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Civil War Senator and Governor of Missouri Benjamin Gratz Brown Signature


Signed in ink “B. Gratz Brown” as Governor of Missouri. Dated 1872. Slip of paper measures 7.75 X 3. Overall fine condition, a nice clean signature ideal for framing. Photo not included.


Benjamin Gratz Brown (May 28, 1826 – December 13, 1885) was an American politician. He was a Senator, the 20th Governor of Missouri, and the Liberal Republican and Democratic Party vice presidential candidate in the presidential election of 1872.

Born in Frankfort, Kentucky, Brown established a legal practice in St. Louis, Missouri. Both of his grandfathers, John Brown and Jesse Bledsoe, represented Kentucky in the Senate. After settling in St. Louis, Brown won election to the Missouri House of Representatives. He became an ally of the Thomas Hart Benton and Francis Preston Blair Jr. in the struggle for control of the state Democratic Party against pro-slavery forces. As the 1850s progressed, Borwn continued to speak against slavery, and he helped found the Missouri Republican Party.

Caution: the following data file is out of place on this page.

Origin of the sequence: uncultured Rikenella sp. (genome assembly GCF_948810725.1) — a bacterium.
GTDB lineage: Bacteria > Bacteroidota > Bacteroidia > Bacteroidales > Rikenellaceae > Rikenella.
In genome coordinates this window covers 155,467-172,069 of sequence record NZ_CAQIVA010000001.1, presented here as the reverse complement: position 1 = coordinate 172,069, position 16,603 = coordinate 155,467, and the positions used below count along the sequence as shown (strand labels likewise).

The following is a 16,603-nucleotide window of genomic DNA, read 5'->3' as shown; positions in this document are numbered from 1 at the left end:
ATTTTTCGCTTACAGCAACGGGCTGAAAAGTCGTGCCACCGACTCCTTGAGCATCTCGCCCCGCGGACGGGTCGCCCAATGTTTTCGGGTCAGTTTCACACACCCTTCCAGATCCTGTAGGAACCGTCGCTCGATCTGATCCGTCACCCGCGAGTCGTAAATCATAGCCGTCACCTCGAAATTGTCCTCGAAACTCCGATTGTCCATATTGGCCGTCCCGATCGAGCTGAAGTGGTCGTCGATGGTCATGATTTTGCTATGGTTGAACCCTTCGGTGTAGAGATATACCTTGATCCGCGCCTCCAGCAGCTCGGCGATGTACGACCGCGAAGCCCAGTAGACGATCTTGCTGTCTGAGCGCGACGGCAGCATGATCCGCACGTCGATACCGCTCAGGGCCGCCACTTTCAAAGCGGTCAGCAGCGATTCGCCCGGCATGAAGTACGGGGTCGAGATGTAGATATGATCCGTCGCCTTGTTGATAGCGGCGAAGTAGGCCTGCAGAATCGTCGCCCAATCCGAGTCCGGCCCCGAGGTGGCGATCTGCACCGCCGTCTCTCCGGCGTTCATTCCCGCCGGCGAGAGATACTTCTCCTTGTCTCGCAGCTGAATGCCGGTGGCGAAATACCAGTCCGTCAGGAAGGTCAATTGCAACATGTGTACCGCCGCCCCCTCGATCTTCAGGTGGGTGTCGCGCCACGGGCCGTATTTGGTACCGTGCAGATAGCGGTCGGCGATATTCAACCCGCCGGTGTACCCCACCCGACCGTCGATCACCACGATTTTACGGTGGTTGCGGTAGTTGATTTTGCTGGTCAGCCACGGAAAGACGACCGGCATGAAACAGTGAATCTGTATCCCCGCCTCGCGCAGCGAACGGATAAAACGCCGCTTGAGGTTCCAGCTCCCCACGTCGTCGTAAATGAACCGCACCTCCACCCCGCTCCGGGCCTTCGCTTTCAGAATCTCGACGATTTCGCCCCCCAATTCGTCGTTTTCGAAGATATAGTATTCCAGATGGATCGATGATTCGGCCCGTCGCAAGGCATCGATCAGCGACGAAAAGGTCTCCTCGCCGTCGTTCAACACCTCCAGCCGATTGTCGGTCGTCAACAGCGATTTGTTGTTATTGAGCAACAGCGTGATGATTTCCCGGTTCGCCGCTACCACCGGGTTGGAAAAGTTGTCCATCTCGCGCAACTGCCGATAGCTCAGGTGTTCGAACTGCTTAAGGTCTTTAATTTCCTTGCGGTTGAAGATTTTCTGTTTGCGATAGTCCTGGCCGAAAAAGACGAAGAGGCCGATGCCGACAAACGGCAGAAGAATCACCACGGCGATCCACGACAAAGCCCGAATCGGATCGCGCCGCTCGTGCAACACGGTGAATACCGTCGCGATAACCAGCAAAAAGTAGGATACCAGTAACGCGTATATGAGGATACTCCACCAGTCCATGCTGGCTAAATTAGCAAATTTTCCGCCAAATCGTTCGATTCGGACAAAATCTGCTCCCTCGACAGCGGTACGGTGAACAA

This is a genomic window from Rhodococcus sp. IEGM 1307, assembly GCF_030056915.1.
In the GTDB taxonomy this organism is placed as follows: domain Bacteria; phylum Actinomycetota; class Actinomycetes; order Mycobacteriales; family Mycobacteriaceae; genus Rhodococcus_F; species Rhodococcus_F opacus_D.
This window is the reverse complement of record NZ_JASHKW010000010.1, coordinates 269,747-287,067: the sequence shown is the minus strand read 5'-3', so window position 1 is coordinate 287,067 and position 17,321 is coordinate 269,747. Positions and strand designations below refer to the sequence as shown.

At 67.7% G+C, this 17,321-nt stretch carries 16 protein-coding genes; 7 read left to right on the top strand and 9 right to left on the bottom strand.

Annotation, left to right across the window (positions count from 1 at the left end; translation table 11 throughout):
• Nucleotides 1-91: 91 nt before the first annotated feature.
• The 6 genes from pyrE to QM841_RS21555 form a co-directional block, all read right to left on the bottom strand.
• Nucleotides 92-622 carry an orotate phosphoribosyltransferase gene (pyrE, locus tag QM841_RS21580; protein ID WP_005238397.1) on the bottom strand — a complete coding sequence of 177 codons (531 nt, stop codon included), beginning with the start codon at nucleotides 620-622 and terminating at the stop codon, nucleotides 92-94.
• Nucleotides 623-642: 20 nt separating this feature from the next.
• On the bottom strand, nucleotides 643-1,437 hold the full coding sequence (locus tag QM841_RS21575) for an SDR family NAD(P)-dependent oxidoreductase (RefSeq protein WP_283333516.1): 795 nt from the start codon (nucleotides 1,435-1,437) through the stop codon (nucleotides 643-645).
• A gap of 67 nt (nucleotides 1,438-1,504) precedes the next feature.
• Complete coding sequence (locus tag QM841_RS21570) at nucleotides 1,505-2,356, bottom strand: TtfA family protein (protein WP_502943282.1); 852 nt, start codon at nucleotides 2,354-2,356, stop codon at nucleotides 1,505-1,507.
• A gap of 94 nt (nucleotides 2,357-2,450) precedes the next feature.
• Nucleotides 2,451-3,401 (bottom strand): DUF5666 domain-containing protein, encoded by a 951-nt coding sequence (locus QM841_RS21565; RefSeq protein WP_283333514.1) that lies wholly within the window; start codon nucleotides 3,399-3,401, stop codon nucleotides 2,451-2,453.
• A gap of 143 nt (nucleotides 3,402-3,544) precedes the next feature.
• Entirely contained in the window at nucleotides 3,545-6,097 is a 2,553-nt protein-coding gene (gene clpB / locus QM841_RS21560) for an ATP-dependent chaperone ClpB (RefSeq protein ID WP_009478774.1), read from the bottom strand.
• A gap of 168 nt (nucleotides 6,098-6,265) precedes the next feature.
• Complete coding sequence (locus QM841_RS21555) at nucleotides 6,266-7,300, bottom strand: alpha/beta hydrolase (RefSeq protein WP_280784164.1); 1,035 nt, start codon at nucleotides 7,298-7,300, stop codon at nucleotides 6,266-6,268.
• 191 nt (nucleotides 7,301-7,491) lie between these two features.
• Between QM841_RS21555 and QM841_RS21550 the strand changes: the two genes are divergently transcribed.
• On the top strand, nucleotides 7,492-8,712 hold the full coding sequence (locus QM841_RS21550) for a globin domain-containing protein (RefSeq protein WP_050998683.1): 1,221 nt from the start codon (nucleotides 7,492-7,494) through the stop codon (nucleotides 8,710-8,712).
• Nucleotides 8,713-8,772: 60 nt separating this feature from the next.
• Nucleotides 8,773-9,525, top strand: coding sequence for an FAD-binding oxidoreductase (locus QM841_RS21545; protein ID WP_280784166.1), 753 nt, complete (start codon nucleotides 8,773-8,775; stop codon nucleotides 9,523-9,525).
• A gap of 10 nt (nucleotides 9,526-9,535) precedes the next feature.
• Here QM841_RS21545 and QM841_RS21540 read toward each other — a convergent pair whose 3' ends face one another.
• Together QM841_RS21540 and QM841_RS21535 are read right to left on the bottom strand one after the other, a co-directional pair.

During the Civil War, Brown worked to keep Missouri in the Union. In 1863, he was elected to the Senate as a member of the Unconditional Union Party. In the Senate, he aligned with the Radical Republicans and opposed many of President Abraham Lincoln‘s policies. He was part of a movement that unsuccessfully sought to replace Lincoln as the 1864 Republican nominee. After the war, Brown strongly opposed President Andrew Johnson‘s Reconstruction policies and supported the Freedmen’s Bureau bills.